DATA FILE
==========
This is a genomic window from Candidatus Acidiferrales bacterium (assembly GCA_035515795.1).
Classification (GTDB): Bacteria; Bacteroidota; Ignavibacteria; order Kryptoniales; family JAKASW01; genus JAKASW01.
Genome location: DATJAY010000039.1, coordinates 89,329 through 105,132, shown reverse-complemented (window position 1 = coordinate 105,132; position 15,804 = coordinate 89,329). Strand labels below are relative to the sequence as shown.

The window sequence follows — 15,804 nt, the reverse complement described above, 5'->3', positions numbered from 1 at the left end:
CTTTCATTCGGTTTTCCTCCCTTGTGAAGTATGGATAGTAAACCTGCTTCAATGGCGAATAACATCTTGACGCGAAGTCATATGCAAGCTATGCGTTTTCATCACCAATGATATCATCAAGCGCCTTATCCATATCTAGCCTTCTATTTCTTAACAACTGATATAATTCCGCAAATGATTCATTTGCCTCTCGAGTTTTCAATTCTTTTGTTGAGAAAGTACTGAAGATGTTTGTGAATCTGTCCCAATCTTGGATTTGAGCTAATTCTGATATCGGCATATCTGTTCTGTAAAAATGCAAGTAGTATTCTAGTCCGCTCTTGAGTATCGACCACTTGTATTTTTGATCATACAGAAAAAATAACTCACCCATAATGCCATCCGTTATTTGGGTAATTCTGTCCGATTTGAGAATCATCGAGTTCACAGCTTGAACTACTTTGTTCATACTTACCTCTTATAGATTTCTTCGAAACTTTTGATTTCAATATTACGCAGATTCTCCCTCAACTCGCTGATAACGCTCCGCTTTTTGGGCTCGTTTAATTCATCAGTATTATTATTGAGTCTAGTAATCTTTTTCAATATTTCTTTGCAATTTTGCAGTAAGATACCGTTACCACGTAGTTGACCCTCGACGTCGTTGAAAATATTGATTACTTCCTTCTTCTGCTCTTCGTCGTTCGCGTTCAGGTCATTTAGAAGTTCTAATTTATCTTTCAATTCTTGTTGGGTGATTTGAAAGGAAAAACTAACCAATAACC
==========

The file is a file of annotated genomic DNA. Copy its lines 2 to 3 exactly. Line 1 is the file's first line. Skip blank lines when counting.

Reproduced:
Classification (GTDB): Bacteria; Bacteroidota; Ignavibacteria; order Kryptoniales; family JAKASW01; genus JAKASW01.
Genome location: DATJAY010000039.1, coordinates 89,329 through 105,132, shown reverse-complemented (window position 1 = coordinate 105,132; position 15,804 = coordinate 89,329). Strand labels below are relative to the sequence as shown.